Funeral services are tentatively scheduled Wednesday afternoon at Westwood Village Mortuary chapel.

Her mother, Mrs. Gladys Baker Eley, 59, is a patient in the Rockhaven Sanitarium in Verdugo City.

News of Miss Monroe's tragic death quickly circulated to much of the world. Even Moscow Radio made mention of it.

Friends of the actress were stunned, unbelieving and saddened.

Joe DiMaggio, baseball hero and the actress' second husband, flew here from San Francisco as soon as he heard. His face was lined and he appeared deeply saddened when he alighted from a United Air Lines plane.

First Husband Silent

DiMaggio checked into a Santa Monica hotel, where he declined to talk with reporters or pose for pictures.

He and Miss Monroe had been seeing each other recently since her third attempt at marriage, with playwright Arthur Miller, collapsed in 1961.

In Woodbury, Conn., Miller replied "I don't, really" when asked if he had any comment.

Her first husband was Jim Dougherty, now a Los Angeles policeman. His only comment was, "I'm sorry." One of the first friends to arrive at the home Sunday morning was Pat Newcomb, a close friend of the actress and her press agent.

Miss Newcomb, nearly hysterical with grief, sobbed:

"When your best friend kills herself, how do you feel? What do you do?"

She said she spent Saturday evening with Miss Monroe, had a quiet dinner and left the home about 7 p.m.

Believes It Accidental

"This must have been an accident," she said. "Marilyn was in perfect physical condition and was feeling great.

"We had made plans for today. We were going to the movies this afternoon."

Milton Rudin, Miss Monroe's attorney, also went to the house and told reporters he had talked with the star Saturday

"She appeared to be happy," he said. "She wanted to see me in my office Monday."

Miss Monroe was hopeful she could settle her difficulties with 20th Century-Fox Studios which earlier this summer fired her from the movie, "Something's Got to Give."

The studio claimed she refused to report for work costing it $2 million because of delays. It sued her for a half million dollars.

Despite this, Rudin said Miss Monroe hoped to work out a settlement with the studio and get the picture back in production.

Miss Monroe claimed throughout the dispute with 20th Century-Fox that she was ill and unable to report for work.

"She wanted to finish everything she started," said Rudin.

Some believed Miss Monroe was depressed because her career was supposedly on the skids after two straight movie flops in "Let's Make Love" and "The Misfits" – her last two movies.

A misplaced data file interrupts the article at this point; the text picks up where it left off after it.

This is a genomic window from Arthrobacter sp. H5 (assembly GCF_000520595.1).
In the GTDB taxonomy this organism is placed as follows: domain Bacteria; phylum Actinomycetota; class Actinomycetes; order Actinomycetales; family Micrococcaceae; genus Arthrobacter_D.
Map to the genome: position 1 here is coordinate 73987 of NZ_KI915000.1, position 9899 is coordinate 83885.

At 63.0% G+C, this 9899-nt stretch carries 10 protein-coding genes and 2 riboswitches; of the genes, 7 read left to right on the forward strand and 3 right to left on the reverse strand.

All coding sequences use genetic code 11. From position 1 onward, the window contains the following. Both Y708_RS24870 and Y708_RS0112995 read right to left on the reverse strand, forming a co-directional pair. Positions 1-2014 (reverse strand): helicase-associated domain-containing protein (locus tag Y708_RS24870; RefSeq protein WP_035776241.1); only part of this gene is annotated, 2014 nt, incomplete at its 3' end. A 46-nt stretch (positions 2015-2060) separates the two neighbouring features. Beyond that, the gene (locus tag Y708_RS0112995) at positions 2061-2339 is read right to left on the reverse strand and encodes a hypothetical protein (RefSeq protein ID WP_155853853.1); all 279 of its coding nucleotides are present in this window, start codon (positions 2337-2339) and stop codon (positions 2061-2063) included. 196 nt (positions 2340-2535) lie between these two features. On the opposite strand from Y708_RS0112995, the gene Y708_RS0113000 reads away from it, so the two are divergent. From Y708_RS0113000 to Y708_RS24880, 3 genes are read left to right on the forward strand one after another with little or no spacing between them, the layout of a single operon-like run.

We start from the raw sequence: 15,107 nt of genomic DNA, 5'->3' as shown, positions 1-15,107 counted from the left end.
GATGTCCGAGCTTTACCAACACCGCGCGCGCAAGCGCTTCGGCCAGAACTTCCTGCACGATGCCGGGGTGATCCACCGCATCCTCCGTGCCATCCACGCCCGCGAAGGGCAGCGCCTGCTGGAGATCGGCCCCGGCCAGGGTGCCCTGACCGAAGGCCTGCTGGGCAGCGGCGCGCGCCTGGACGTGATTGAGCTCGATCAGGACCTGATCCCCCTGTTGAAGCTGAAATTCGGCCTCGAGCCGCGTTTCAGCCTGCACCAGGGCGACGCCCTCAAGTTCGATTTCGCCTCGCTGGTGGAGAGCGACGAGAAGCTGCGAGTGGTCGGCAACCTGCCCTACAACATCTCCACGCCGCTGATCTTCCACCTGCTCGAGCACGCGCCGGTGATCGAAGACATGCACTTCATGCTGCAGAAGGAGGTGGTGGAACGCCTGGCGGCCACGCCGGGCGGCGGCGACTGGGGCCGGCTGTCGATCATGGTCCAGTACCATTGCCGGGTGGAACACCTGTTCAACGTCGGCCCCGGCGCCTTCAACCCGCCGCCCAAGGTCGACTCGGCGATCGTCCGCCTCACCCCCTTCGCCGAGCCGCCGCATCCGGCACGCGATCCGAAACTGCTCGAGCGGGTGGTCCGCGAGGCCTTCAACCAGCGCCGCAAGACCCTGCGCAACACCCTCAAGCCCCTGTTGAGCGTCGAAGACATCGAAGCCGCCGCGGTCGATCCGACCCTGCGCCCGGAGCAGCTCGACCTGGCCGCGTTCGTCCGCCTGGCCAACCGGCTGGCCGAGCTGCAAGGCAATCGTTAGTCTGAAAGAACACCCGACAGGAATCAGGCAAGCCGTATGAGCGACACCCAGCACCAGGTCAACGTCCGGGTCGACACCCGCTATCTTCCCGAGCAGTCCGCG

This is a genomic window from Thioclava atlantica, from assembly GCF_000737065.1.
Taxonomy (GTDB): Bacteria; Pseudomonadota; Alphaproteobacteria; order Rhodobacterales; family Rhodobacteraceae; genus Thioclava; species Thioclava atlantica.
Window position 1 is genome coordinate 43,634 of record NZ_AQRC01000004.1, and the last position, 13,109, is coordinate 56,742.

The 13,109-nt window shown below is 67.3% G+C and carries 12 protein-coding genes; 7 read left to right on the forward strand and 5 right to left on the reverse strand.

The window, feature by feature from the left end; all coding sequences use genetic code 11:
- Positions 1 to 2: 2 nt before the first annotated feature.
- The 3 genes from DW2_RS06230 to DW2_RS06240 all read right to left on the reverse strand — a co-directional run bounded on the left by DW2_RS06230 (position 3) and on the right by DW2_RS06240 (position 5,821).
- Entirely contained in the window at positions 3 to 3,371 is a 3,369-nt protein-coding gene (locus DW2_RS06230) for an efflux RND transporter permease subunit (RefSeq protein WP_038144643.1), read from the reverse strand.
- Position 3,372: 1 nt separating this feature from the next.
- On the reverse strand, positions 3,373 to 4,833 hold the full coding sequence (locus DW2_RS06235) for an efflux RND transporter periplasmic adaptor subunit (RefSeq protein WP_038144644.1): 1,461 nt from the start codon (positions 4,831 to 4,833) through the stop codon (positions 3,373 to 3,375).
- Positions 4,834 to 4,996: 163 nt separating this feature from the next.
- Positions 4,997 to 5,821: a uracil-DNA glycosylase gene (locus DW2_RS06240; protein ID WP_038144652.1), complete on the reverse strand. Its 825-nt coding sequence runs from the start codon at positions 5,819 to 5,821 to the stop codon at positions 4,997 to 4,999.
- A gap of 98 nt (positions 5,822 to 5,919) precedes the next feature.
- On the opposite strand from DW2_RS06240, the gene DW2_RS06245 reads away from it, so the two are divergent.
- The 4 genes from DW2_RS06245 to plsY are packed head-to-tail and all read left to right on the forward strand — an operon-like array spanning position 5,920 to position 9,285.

But friends were nearly unanimous in believing her death was accidental.

They said two motion pictures executives were bidding for her services at the time of her death. One of them was reportedly J. Lee Thompson, director of the film "The Guns of Navarone," who planned to meet with her Tuesday.

Producer Sam Spiegel also wanted her to star in a picture for him, it was reported.

Miss Monroe had received an offer of $55,00 a week to star in a night club appearance in Las Vegas recently, but she turned it down.

Further evidence that her career was on the upswing was indicated by a typewritten message on a table in her home.

It was from a representation of Anita Loos, creator of "Gentlemen Prefer Blondes," and said:

"Dear Miss Monroe: On behalf of Anita Loos, now in Europe, we would like to know if you would be interested star role new musical based on French play ‘Gogo.' Book by Anita Loos, lyrics by Gladys Shelley and enchanting music by Claude Leville. Can send you script and music if you express interest. (signed) Natalia Danesi Murray."

Grossed $200 Million

An associate of Miss Monroe said her 23 pictures since 1950 when she had a bit role in the "Asphalt Jungle" have grossed $200 million.

"Does that sound like she was depressed about her career?" he asked.

By mid-morning Sunday the crowds of reporters, photographers and friends cleared away from the officially sealed home where the tormented actress had spent her last hours.

Miss Newcomb took the housekeeper home and carried with her Miss Monroe's small white dog "Moff," All that was left behind for the eye of the curious were the dog's two stuffed toys, a tiger and lamb, lying in the rear yard.

news.obits@latimes.com